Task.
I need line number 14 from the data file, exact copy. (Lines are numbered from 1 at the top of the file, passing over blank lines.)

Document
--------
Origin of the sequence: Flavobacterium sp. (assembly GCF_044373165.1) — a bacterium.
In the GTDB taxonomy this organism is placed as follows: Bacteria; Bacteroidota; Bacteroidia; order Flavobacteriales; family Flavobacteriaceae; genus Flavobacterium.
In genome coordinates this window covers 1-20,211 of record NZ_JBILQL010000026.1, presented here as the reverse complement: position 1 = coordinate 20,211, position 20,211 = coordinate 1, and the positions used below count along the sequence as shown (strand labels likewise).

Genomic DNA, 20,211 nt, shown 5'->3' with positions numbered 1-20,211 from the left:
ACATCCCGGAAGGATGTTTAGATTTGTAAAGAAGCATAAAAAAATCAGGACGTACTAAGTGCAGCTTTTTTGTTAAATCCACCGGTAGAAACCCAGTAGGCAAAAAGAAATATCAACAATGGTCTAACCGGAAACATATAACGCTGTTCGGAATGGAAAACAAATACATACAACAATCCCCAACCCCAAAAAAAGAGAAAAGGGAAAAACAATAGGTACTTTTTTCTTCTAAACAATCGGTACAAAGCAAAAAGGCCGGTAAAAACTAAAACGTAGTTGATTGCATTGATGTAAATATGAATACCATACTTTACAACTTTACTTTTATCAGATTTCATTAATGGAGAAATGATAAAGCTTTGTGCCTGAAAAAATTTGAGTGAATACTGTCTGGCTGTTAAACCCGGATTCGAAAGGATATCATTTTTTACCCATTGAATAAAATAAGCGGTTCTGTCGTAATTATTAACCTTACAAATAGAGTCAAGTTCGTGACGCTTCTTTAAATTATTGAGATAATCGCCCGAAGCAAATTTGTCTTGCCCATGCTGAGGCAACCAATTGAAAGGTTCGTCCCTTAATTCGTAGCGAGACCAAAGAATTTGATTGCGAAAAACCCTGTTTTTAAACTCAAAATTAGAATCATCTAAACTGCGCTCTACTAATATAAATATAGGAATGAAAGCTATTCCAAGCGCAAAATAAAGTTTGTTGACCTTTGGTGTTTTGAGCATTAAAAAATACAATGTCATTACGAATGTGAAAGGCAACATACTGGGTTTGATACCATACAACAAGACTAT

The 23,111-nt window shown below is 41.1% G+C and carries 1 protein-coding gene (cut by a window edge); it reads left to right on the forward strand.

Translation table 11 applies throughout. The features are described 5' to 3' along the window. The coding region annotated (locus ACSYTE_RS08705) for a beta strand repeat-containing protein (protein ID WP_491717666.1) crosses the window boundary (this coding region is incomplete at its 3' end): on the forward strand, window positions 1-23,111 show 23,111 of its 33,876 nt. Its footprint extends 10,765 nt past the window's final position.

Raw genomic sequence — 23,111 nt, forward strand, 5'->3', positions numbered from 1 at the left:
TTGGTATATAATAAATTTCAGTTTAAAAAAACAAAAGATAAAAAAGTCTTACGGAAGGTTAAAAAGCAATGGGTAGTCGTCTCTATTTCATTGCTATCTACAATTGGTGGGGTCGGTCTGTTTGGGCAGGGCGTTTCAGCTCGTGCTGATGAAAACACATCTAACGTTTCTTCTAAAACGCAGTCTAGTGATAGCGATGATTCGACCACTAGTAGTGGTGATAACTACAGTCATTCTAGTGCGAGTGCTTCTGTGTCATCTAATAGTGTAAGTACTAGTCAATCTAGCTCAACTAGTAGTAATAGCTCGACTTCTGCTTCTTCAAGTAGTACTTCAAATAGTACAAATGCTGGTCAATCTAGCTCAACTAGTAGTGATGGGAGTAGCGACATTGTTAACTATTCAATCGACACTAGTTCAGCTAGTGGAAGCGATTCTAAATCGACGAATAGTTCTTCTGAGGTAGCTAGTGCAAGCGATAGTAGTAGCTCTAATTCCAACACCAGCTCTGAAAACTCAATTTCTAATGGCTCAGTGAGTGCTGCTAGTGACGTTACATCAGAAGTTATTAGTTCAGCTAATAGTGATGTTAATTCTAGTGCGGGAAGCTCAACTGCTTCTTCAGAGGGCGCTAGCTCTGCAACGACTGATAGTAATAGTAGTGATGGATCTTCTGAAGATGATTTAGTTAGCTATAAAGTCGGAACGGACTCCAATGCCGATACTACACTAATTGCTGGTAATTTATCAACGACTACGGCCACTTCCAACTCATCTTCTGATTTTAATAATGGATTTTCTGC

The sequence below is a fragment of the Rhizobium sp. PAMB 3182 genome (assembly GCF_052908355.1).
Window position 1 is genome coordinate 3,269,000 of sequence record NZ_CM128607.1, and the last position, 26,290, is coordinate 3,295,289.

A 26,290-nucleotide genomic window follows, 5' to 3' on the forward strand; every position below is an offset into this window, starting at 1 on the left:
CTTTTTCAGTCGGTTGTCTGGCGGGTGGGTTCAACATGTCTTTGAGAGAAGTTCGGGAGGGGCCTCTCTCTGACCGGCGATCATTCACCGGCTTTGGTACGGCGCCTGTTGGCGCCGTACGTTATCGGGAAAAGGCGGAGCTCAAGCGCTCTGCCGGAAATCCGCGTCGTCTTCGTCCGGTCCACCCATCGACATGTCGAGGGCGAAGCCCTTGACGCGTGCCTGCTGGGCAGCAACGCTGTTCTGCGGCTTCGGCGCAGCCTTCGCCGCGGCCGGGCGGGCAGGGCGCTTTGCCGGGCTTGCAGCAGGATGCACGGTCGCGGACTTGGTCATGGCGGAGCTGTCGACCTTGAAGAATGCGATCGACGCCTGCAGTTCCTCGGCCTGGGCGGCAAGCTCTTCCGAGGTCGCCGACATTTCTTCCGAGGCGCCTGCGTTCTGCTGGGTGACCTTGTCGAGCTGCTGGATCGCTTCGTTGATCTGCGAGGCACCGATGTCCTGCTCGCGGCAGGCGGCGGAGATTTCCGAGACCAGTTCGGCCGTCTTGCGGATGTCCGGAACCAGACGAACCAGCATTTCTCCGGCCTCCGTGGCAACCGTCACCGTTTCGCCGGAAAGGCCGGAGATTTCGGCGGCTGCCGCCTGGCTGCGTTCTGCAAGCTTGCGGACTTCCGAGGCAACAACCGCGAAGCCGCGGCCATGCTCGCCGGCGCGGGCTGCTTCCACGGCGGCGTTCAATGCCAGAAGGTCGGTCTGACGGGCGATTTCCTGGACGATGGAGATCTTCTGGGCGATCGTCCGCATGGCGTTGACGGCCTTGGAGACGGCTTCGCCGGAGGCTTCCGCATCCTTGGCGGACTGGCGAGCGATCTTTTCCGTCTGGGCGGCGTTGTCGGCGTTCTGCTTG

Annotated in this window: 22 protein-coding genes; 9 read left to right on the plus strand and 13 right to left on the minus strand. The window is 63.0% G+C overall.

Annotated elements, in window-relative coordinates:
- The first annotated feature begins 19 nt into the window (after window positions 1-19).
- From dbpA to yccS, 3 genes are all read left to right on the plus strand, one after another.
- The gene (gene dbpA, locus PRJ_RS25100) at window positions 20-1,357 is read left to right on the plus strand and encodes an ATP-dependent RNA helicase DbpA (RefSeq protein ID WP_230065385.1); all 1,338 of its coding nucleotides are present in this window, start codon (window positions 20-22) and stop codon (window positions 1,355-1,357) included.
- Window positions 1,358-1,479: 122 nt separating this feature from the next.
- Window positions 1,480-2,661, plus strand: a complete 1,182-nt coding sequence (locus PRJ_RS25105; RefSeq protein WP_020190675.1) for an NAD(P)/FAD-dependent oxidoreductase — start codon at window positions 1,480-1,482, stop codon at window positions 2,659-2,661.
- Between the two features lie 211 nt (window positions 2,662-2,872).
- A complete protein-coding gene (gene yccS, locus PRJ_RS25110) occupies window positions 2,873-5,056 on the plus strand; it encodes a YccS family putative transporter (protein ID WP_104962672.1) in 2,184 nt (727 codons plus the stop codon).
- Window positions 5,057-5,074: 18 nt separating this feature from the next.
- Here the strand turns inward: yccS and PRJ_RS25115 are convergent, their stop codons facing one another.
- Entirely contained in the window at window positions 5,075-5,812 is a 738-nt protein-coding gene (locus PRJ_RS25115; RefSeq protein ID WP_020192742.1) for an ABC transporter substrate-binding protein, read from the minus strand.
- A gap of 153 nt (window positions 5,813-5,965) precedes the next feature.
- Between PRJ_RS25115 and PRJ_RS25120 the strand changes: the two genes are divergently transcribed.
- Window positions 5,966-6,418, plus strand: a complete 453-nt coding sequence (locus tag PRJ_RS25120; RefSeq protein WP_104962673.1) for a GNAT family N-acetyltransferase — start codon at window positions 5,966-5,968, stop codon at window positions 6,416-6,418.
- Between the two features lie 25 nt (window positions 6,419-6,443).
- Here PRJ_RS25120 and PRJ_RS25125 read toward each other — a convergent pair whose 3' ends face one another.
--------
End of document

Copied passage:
Annotated in this window: 22 protein-coding genes; 9 read left to right on the plus strand and 13 right to left on the minus strand. The window is 63.0% G+C overall.